Announcing result_iter 0.1


#1

Here’s a little crate with a solution to a problem I’ve encountered a number of times. I’ve had this sitting on my disk for a while, but it’s basically done, so publishing it now to see what people think. I haven’t actually used this in real code, and there may well be much better solutions for what it’s trying to do.

result_iter 0.1.

Fairly often I am building a vector over fallible operations, resulting in iterating over a bunch of Results. What I really want though is not a collection of Result<T> but a collection of T. It hasn’t been obvious to me how to deal with those situations ergonomically.

So this crate provides a one-liner that either: extracts every element of the iterator over Result<T> into an iterator over T; or, returns an error.

The fail_fast_if_err method stops at the first error, while the fail_slow_if_err iterates over all elements and provides access to every error in the collection.

Here’s a full example:

extern crate result_iter;

use result_iter::ResultIterExt;
use std::io::{self, Read, BufReader};
use std::fs::{self, File};

fn run() -> Result<Vec<String>, io::Error> {
    // Read a directory of files into a Vec, where each
    // file my generate an error
    let maybe_strings;
    maybe_strings = fs::read_dir(".")?
        .map(|dirent| {
            dirent.and_then(|d| File::open(d.path()))
                .and_then(|f| {
                    let mut f = BufReader::new(f);
                    let mut s = String::new();
                    f.read_to_string(&mut s)?;
            Ok(s)})
        });

    // As soon as we encounter an error, return it.
    // Otherwise return a Vec<String>
    let strings = maybe_strings.fail_fast_if_err()?.collect();
    Ok(strings)
}

fn main() {
    let _ = run();
}

Note that these methods, though they accept iterators and return iterators, need to drain the original iterator, scanning for errors, and so use temporary storage proportional to the number of elements.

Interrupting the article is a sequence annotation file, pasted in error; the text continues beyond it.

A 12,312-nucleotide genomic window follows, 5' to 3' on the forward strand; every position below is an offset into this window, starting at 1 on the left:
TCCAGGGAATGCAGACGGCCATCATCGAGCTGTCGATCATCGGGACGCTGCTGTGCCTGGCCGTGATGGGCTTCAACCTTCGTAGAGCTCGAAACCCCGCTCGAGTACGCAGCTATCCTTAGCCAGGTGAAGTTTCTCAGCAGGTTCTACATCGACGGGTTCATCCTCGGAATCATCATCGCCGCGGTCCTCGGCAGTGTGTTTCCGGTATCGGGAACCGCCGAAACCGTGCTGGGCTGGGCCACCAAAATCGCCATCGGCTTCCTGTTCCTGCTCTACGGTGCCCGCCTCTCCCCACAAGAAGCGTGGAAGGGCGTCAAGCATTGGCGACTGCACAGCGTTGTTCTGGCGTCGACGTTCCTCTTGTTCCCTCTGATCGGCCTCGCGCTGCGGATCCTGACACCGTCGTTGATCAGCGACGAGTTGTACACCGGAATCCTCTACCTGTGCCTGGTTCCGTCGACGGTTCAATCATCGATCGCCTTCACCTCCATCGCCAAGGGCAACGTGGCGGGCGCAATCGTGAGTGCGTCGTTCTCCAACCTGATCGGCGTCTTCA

What do you think? What other ways are there to solve this problem?


#2

I would normally use impl<A, E, V> FromIterator<Result<A, E>> for Result<V, E> where V: FromIterator<A>.

- let strings = maybe_strings.fail_fast_if_err()?.collect();
- Ok(strings)
+ maybe_strings.collect()

#3

Aside from what @dtolnay said, the memory allocation required by both collect and result_iter is enough to make me like this solution the best:

use std::io::{self, Read, BufReader};
use std::fs::{self, File};

fn run() -> Result<Vec<String>, io::Error> {
    let mut strings = vec![];
    for result in fs::read_dir(".")? {
        let dirent = result?;
        let mut f = BufReader::new(File::open(dirent.path())?);
        let mut s = String::new();
        f.read_to_string(&mut s)?;
        strings.push(s);
    }
    Ok(strings)
}

fn main() {
    let _ = run();
}

In this case, run is returning an allocation proportional to the number of elements yielded by read_dir, so it’s not particularly compelling. But I find that when I’m actually using things like read_dir in practice, the intermediate memory allocation is unnecessary, which pushes me toward the aforementioned code.

In test code though, I make liberal use of the FromIterator overloading. :slight_smile:


#4

TIL